REAL ISB INTERVIEW EXPERIENCES
Consulting and Analytics / 3 years 5 months
|Interview Duration||30 minutes|
|Interviewers’ Profile||3 panelists|
1) Give us a brief introduction of yourself and your work
I was a bit slow to get started, but once I reached the core aspects of my work, I found my groove. This initial answer went on for about 3-4 minutes and helped me gain confidence for the rest of the interview, as it didn’t require much thinking on my part and was about things I had done earlier.
2) What did you do in ZS Associates?
Somehow they had a perception that ZS was only about pharma sales force consulting. Explained that now it is not just about that, though that segment continues to be the biggest. Spoke about my work in research and in analytics.
3) Tell us about a specific project you worked on
I covered this easily. Then they came back with a couple of questions asking me to define my role within the project and not the entire project. Then, a googly – they asked if someone else in the same role would have performed as well as me or worse, along with reasons. I explained what I had brought to that project, but also said that as ZS is a big company, I am sure had I not been there, they could have found someone else to fill my shoes, but that this did not diminish my contribution in any way, I felt. The main interviewer smiled at this and seemed convinced.
4) I had written about automating processes. They asked me about details. How had I achieved the automation? What could I have done better?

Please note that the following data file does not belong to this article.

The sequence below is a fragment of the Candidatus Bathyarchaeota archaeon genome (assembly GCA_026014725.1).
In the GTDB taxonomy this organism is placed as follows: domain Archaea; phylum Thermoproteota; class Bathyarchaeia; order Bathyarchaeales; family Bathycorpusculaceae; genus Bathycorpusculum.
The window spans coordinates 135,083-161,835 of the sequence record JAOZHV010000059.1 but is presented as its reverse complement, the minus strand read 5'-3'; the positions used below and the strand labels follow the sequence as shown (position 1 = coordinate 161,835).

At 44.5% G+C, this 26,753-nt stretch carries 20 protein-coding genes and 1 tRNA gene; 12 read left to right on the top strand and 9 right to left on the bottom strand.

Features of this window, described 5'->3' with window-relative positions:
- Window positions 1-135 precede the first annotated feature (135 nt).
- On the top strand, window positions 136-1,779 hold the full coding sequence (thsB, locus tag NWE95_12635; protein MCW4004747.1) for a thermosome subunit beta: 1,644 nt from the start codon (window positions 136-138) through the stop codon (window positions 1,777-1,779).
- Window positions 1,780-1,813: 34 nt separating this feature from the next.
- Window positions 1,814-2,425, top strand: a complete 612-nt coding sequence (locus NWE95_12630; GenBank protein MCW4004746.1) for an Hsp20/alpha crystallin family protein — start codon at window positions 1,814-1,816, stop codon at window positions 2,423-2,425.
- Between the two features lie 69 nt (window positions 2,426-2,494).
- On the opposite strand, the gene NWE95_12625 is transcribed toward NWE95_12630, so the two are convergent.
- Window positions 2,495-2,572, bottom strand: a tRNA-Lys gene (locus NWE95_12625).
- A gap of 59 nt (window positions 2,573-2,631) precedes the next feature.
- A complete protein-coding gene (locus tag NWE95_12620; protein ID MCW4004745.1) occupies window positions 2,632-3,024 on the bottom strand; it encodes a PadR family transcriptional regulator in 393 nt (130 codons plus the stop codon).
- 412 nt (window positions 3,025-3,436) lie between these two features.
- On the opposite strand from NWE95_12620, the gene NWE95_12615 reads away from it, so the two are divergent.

I went into the details of the project. To my surprise, they were conversant with the technical parts, and asked me questions on those too. I was able to answer.
5) Tell us about a conflict you faced at work and how you resolved it.
The first example that popped up in my mind here was that of a situation in which I had failed to resolve a conflict, and ZS actually lost the client. Fortunately, I had prepared well for situations like this (i.e. what to do when one has used an example that was not the best for the situation) and handled it. They asked some questions asking about what I learnt and why ZS did not punish me. Explained.
6) Why wasn’t this automated process used earlier in your organization? The client may, say, ask you to remove (human) resources? Then what will you do?
Had a bit of a discussion with them on this. I spoke about how the march of technology inevitably means that resources will be reduced, but they asked about how this would affect ZS margins. I had to put in a long explanation of how ZS would ultimately make up those margins. Some views were (politely and with smiles) exchanged on the virtues and vices of technology.
7) What motivated you to social service? What other social service did you do apart from what is mentioned in your application?
Explained that social service was not something I did for any benefits or credit but it was a part of who I am. At this, one of the panelists said that every interviewer says the same thing. I laughed, but also explained why I had said it, and gave examples to back my points. They did not object or ask any further questions on this.
8) Any questions for us?
Asked about Advaita and how it helps students. They gave a patient hearing to the question and answered it quickly. I thanked them and left.
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